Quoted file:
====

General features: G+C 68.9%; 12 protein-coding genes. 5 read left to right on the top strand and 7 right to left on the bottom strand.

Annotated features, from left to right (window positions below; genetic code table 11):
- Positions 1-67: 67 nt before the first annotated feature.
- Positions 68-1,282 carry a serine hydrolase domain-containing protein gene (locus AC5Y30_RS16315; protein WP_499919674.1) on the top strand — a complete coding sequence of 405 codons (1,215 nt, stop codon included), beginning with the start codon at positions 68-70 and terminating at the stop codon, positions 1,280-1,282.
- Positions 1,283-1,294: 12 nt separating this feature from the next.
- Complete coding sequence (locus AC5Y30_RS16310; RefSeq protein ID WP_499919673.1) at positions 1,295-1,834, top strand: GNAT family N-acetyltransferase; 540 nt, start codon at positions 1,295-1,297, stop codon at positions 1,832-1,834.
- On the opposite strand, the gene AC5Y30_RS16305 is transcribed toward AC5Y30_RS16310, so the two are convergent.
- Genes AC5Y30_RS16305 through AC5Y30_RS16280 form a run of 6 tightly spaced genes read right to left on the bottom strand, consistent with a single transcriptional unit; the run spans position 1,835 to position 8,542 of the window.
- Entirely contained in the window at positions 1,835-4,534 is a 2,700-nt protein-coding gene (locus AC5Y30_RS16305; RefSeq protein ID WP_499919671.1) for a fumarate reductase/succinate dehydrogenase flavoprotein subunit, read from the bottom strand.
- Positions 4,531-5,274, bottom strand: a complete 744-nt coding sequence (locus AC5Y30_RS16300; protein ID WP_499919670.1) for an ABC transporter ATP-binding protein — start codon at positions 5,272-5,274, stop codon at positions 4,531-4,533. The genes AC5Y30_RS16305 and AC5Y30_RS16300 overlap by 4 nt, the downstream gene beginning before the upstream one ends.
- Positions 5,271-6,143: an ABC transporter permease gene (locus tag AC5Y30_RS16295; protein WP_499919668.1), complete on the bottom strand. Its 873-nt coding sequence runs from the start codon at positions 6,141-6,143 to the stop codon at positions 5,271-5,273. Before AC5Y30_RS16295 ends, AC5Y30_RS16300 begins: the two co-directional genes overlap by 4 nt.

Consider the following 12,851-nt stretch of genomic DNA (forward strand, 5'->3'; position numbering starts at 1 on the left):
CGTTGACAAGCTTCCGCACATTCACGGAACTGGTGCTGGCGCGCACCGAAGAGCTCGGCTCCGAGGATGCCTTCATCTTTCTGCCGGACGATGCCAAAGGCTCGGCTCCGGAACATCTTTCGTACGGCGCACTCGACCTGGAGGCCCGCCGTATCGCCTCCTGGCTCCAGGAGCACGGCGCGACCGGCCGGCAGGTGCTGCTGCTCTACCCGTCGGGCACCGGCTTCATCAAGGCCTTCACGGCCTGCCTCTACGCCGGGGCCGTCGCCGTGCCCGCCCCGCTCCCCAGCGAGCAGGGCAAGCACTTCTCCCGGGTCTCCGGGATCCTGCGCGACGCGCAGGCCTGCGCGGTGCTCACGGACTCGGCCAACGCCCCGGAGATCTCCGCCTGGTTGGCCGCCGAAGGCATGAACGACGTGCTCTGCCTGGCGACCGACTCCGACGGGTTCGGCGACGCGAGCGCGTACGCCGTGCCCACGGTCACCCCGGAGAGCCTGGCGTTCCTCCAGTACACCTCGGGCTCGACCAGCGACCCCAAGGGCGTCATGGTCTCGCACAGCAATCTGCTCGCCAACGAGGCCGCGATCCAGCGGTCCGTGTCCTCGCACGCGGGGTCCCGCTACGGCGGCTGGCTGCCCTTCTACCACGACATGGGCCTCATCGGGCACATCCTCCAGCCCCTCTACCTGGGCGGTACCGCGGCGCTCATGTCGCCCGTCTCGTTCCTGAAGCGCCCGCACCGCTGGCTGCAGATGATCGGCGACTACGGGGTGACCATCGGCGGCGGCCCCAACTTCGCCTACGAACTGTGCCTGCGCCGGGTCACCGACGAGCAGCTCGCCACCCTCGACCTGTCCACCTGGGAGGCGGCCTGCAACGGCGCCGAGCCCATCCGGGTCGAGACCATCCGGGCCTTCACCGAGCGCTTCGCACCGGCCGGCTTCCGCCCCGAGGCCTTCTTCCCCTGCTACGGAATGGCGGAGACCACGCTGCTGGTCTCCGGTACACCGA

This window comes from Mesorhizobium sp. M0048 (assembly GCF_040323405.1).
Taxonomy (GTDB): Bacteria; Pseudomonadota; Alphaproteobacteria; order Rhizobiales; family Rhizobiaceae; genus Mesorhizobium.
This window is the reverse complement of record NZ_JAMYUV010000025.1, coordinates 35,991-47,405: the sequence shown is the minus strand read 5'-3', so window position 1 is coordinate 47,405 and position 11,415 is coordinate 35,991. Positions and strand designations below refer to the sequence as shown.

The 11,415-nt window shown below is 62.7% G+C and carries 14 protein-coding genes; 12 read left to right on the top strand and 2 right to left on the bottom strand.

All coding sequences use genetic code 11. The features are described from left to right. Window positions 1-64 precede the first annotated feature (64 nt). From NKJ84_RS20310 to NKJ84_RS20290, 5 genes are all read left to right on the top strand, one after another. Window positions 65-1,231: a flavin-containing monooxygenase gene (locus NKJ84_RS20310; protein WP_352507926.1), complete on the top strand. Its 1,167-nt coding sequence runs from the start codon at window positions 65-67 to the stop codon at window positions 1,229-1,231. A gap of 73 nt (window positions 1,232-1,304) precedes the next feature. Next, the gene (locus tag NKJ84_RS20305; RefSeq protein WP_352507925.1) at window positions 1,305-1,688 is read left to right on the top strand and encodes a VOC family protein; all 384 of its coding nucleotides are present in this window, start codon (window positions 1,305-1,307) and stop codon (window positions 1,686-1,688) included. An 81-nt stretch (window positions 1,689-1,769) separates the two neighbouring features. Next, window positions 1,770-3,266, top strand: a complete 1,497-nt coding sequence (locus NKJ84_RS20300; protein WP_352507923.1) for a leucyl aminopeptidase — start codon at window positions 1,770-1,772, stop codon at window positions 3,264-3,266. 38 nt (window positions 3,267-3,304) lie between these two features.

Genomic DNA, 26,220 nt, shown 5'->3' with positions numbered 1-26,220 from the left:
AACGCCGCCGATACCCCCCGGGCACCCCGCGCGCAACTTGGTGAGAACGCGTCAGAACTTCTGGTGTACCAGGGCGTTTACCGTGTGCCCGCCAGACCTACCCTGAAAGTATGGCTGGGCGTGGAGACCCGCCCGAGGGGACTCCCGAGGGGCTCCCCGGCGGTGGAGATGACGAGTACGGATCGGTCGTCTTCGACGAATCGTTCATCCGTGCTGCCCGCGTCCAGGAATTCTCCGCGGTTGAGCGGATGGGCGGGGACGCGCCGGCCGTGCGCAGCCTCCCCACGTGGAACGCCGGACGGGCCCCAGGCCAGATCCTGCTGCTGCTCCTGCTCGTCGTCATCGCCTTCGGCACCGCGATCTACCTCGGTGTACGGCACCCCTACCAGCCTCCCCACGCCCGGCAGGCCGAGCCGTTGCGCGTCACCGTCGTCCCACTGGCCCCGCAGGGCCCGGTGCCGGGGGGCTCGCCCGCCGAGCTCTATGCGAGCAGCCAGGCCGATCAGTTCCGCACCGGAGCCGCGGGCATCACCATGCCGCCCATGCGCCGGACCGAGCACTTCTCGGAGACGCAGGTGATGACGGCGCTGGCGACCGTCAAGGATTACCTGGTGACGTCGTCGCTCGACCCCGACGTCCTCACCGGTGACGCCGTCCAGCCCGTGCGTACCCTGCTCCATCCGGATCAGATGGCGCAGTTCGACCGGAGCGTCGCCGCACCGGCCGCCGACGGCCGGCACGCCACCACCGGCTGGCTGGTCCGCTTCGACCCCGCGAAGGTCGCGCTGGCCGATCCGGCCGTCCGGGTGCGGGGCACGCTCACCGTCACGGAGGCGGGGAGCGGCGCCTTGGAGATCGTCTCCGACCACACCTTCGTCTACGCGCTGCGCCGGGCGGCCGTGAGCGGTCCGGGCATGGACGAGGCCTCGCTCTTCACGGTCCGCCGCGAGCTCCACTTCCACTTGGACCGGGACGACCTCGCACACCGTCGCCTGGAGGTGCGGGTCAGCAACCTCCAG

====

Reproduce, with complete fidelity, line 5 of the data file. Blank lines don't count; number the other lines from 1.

- Positions 1,283-1,294: 12 nt separating this feature from the next.